Samsung develops rechargeable battery technology using graphene balls

These batteries enable a 45 percent increase in capacity, and five times faster charging than standard lithium-ion batteries

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Researchers at the South Korean Samsung Advanced Institute of Technology (SAIT) have developed batteries that charge faster and last longer.

According to research published in the journal Nature Communications, SAIT researchers in collaboration with a team from Seoul National University have developed a “graphene ball” capable of providing a 45 percent increase in battery capacity, while also being able to charge five times faster than regular lithium-ion batteries.

The graphene ball itself is made of a combination of silicon oxide, graphene, as well as nickel. The ball was developed when the team discovered a way to mass-produce graphene “into a 3D form like popcorn.”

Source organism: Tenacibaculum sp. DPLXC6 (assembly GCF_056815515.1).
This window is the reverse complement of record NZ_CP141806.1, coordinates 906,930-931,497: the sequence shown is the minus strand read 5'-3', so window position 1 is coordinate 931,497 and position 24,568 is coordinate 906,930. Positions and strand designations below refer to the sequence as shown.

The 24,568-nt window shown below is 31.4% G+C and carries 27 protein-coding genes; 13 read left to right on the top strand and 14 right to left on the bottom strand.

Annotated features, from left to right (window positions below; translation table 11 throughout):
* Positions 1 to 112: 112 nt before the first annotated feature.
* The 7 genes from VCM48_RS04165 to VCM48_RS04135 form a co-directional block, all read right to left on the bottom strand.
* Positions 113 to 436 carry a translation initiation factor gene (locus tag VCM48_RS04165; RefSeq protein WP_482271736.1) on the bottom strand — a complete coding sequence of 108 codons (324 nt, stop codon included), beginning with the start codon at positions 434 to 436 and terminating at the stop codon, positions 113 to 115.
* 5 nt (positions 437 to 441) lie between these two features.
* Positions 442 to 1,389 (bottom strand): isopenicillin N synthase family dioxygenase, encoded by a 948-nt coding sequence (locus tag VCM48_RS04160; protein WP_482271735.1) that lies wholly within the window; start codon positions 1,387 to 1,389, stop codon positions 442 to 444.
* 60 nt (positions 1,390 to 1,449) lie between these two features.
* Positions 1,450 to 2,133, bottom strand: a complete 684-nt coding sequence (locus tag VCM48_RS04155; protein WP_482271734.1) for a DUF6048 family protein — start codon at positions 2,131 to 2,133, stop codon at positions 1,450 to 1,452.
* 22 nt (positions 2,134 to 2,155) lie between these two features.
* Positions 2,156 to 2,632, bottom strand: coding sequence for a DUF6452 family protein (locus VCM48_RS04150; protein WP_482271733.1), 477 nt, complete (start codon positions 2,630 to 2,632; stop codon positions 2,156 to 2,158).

“Our research enables mass synthesis of multifunctional composite material graphene at an affordable price,” said Dr. Son In-hyuk, the lead researcher from SAIT. “At the same time, we were able to considerably enhance the capabilities of lithium-ion batteries in an environment where the markets for mobile devices and electric vehicles if growing rapidly. Our commitment is to continuously explore and develop secondary battery technology in light of these trends.”

Samsung suggests that a battery based on the ‘graphene ball’ material should theoretically require only 12 minutes to fully charge,” reads an excerpt from a November 28th, 2017 Samsung media release.

The graphene ball technology can also maintain a consistent temperature of 60 degrees Celsius, which Samsung posits could make the technology beneficial for electric vehicles.

Source: Samsung